This site is a great way to run all your IM accounts in a single browser window without needing to install anything on our computer. The simplicity of their design and their ability to constantly add new features and support for more protocols means they need to develop an iPhone app that’s just as easy and versatile.
Much like Meebo, this site makes it so you don’t need to install anything on your computer, only this site is for IRC instead of IM protocols. It’s quick and easy to get going, and I think they could design a very nice iPhone app for IRC chatting.
There is already a very nice iPhone interface available for uTorrent, but as often as it is updated it still is lacking in a lot of ways. It could seriously benefit from a real dev team instead of one poor guy trying to do everything himself. Plus, it would be nice to have an actual app instead of just a web interface.
November 2, 2009
Well, I finally managed to get my first iPod touch. I knew if I got anything less than the 64 GB I would regret it. Thankfully, I have a Best Buy card and an employee discount to boot, so I financed most of it interest free.
By far this is the single best investment I’ve ever made. I am so completely happy. It has made life so much easier for me, plus it’s just so much fun to play with!
I’ll paste more info as I play with it.
October 28, 2009
For those of you who don’t know, the Microsoft Xbox 360 has the ability to store any files (such as profiles or saved games) on a removable memory card that can then be taken to a different Xbox. Pretty nifty, except Microsoft only makes 512 MB cards, which is about as capable of holding data on it as a peanut shell is of holding the Encyclopedia Britannica. Not too useful.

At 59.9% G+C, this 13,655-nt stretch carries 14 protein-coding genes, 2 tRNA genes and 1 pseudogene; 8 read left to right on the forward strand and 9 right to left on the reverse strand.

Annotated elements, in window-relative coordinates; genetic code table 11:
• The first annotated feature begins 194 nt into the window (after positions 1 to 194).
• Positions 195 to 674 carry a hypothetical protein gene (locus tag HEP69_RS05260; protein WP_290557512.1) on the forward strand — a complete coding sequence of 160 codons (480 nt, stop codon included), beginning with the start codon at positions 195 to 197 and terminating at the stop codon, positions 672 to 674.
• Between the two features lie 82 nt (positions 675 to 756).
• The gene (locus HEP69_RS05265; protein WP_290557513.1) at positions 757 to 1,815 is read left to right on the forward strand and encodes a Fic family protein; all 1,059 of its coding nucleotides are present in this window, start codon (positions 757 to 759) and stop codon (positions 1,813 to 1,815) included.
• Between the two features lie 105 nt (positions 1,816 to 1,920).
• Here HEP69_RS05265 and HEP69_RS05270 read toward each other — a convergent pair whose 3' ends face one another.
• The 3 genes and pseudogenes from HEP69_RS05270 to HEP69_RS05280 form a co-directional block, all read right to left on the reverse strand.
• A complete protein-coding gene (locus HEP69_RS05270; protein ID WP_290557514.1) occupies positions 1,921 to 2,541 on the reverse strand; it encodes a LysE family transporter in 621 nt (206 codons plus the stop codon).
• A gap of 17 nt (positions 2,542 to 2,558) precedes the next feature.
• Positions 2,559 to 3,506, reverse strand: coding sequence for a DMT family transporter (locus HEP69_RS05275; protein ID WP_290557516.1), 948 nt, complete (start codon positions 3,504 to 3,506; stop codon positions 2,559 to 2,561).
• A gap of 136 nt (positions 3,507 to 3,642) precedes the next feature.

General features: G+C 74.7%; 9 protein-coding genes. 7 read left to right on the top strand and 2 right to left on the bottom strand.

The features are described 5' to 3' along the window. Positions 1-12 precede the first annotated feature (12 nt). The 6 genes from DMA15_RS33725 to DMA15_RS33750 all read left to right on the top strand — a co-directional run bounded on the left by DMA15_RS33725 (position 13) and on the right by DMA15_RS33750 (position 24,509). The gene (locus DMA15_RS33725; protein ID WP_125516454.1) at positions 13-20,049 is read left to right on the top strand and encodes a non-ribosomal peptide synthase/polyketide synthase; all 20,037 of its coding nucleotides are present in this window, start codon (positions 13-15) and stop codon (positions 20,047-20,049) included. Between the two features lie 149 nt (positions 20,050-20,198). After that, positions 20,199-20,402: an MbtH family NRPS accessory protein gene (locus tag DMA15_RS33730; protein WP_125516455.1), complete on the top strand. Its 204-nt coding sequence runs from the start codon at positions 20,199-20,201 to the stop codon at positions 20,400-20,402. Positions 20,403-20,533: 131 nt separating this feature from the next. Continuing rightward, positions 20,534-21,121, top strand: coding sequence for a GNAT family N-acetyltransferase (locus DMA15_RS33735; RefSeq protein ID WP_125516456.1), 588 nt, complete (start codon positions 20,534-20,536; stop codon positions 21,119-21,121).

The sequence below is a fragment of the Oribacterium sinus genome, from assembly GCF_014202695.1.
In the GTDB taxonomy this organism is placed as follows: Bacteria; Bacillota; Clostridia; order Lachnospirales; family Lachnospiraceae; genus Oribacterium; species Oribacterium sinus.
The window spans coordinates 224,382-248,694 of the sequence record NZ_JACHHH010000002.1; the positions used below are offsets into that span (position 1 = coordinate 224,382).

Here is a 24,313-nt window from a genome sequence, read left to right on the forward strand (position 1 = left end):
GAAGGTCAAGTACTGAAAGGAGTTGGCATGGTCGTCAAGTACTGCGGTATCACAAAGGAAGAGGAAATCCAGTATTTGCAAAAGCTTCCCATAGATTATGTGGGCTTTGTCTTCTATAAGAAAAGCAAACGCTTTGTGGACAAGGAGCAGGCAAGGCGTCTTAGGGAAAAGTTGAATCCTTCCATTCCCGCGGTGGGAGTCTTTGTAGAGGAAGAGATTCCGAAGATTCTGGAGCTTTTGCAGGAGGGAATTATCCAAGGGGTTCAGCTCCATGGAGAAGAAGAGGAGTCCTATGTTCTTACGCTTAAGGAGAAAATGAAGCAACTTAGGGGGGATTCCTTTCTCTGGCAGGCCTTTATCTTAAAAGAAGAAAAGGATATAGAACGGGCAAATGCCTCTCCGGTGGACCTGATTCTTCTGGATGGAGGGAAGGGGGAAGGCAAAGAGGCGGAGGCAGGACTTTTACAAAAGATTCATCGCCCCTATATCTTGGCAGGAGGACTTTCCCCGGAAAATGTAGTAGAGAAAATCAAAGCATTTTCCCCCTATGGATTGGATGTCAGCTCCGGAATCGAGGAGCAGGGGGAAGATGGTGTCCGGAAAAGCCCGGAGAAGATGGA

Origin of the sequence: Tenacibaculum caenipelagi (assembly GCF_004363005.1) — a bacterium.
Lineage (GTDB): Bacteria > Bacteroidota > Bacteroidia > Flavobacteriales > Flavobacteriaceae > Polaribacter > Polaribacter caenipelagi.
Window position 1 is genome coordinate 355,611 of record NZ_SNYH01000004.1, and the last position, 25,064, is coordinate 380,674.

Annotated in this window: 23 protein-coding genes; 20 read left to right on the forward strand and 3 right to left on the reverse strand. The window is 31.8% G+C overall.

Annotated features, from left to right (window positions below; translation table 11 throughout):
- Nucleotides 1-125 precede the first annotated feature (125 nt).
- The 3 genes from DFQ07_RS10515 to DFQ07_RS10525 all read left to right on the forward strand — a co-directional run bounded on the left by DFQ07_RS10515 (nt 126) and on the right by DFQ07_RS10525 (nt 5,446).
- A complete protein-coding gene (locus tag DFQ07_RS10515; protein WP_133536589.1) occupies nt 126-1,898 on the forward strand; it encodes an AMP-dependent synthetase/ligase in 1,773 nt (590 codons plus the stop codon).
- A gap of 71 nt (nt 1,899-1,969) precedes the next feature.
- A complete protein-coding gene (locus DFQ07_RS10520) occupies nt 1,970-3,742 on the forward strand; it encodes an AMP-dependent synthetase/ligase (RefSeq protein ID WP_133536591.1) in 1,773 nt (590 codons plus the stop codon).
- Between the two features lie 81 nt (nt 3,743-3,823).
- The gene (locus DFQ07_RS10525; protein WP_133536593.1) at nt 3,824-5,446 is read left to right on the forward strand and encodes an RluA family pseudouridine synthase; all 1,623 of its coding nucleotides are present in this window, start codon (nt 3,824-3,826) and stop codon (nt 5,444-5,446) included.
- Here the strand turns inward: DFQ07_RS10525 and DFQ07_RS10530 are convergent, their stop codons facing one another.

Microsoft lost to this thing.
So thank God that Datel makes a memory card that holds 2 or 4 GB of data, and can be upgraded via microSD card to hold up to 16 GB! Once again, a third party saves Microsoft’s ass.
But it seems Microsoft isn’t too happy that people are buying a competing product. Instead of improving their own offering, what is Microsoft’s solution? To eliminate the competition by making all “unauthorized” memory cards cease to operate.
So now I have a $30 piece of plastic that can’t do shit. At least I can reformat the microSD card and use it in my phone.
Microsoft: FUCK YOU. FUCK YOU AND FUCK YOUR MOTHER TOO. I FUCKING HATE YOUR GODDAMN FACE YOU MOTHERFUCKER.
September 30, 2009
Those of you who are downloading music and videos illegally (Bad! Naughty!) should know that nearly 100% of P2P activities are monitored by anti-filesharing organizations and government organizations who are perfectly happy reporting your activity to the authorities and getting you sued by the MAFIAA.
For a long time people have been using PeerGuardian 2, a program that uses blocklists that you choose to block your computer’s internet access with specific IP addresses. There are a few lists that are specifically made to keep your torrent client from talking to IP addresses of known P2P monitoring organizations and therefore keeping you out of trouble and out of jail. This way you can avoid anyone having solid evidence of your online activities being less-than-legal.